The day after the march in the same article, The Observer also farsightedly stated:

"The right of women not only to vote, but to enter public life on equal conditions with men. It is a physical problem before all things, and an economic problem of great complexity and difficulty. ... It is the fact that women are not educated to take any rational interest in politics, history, economics, science, philosophy or the serious side of life, which they, as the embodiment of the lighter side, are brought up, and have been brought up since the days of Edenic beginnings, to consider as the privilege and property of the stronger sex. The small section of women who desire the vote completely ignore the educational feature of the whole question, as they do the natural laws of physical force and the teachings of history about men and government."

(German: "The right of women not only to vote, but also to enter public life under equal conditions with men. It is first of all a physical problem and a very complex and difficult one. ... It is a fact that women are not brought up to have any reasonable interest in politics, history, economics, science, philosophy or the serious side of life, all of which they regard as the prerogative and possession of the stronger sex, since they are seen as the embodiment of the lighter side of the and has been so since the beginning of mankind.The small group of women who desire the right to vote completely ignore the educational problem of the whole question, as they do with the natural law of physical power and the teachings the story about men and domination.")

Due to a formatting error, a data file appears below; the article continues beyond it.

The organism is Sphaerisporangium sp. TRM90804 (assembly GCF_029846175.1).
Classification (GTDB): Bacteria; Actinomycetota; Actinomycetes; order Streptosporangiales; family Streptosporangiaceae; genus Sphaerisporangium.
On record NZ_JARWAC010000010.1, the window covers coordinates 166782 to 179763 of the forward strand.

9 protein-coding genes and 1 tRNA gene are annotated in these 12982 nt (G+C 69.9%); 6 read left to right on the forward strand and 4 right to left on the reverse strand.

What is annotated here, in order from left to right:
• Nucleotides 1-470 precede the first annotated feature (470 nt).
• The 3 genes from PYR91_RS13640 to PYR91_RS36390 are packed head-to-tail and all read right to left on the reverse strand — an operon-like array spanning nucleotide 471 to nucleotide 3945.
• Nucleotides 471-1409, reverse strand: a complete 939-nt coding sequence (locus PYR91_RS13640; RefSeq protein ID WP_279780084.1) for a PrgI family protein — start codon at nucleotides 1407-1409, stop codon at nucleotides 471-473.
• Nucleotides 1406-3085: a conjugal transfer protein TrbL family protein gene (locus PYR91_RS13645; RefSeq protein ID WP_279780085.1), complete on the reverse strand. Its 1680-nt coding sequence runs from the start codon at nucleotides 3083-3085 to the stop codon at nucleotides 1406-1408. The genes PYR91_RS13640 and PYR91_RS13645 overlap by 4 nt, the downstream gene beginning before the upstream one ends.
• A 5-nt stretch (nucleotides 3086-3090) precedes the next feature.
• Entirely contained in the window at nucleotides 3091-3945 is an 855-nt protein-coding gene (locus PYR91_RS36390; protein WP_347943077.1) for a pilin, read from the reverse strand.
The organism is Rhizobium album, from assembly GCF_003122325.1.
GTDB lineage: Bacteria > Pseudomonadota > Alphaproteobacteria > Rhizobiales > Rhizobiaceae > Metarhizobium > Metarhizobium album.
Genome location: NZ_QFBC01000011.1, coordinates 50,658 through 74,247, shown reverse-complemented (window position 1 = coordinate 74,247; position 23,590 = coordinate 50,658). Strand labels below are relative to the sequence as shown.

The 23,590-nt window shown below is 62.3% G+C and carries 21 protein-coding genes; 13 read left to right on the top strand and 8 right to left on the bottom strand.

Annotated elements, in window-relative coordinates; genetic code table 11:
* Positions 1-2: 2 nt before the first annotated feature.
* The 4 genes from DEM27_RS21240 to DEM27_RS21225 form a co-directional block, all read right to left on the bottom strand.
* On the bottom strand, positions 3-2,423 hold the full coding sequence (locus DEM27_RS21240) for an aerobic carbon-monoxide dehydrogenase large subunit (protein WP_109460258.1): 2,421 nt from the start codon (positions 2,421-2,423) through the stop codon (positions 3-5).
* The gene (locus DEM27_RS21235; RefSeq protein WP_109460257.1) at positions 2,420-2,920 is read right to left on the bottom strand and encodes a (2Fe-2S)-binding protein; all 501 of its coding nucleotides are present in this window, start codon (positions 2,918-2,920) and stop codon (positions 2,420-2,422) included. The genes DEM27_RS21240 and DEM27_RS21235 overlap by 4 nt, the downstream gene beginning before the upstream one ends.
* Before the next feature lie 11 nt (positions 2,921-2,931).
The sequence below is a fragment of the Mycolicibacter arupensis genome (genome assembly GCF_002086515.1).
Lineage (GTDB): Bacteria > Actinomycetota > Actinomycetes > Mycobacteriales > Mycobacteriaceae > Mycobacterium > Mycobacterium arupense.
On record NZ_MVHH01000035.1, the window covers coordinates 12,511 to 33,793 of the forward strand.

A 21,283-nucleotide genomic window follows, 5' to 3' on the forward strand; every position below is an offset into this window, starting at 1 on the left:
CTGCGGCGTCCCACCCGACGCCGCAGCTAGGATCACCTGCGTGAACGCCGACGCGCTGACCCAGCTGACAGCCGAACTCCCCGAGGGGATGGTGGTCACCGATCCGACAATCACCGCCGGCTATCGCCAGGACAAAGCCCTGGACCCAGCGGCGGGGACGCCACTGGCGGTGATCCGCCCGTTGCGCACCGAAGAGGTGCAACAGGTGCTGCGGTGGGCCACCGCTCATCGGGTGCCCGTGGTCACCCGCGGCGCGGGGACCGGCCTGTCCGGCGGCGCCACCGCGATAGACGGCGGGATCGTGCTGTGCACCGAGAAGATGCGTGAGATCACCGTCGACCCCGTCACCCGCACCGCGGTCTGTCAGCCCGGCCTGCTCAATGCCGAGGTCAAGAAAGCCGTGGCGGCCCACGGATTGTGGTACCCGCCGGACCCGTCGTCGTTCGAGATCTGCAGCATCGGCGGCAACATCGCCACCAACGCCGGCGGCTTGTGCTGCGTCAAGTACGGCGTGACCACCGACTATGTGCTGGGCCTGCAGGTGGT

While the march did not affect the immediate legislative process, it did have a significant impact on public awareness and future tactics of the women's movement. Large, peaceful, public demonstrations, never attempted before, became standard tools of the suffrage campaign; on June 21, 1908, up to half a million people attended Women's Sunday , a WSPU rally in Hyde Park. These marches showed that the struggle for women's suffrage had the support of women from every walk of life who, despite their social differences, were able to unite and work together for a common cause.

Embracing this activism brought the Constitutionalists' tactics closer to those of the WSPU, at least when it came to nonviolent activities. In her 1988 study of the suffrage campaign, Tickner observes that "modest and uncertain as it was by subsequent standards, [the march] established the precedent of large-scale processions, carefully ordered and publicised, accompanied by banners, bands and the colors of the participant Societies." (English: "As modest and vague as it was by later standards, [the march] set a paradigm for large-scale demonstrations, carefully directed and publicized by banners, bands, and the colors of the participating associations were accompanied.")

From 1907 until the start of World War I, the NUWSS and the suffragettes held several peaceful demonstrations. On June 13, 1908, over 10,000 women in London took part in a procession organized by the NUWSS, and on June 21 of the same year the aforementioned Women's Sunday was held in Hyde Park. During the NUWSS Great Pilgrimage Star March of April 1913, women from all parts of the country marched to London to take part in a mass event in Hyde Park and 50,000 attended.

The failure of the Voting Rights Act proposal brought about a change in the strategy of the NUWSS; the association began to intervene directly in by-elections, on behalf of whatever party's candidate publicly supported women's suffrage. In 1907 the NUWSS supported the Conservatives in the Hexham constituency and the Labor Party in the Jarrow area. Where no suitable candidate was available, they used the by-election to advertise. In the eyes of the NUWSS, this tactic worked sufficiently well for them to decide that they would continue to fight in all future by-elections. And between 1907 and 1909 they were involved in 31 by-elections.

glass window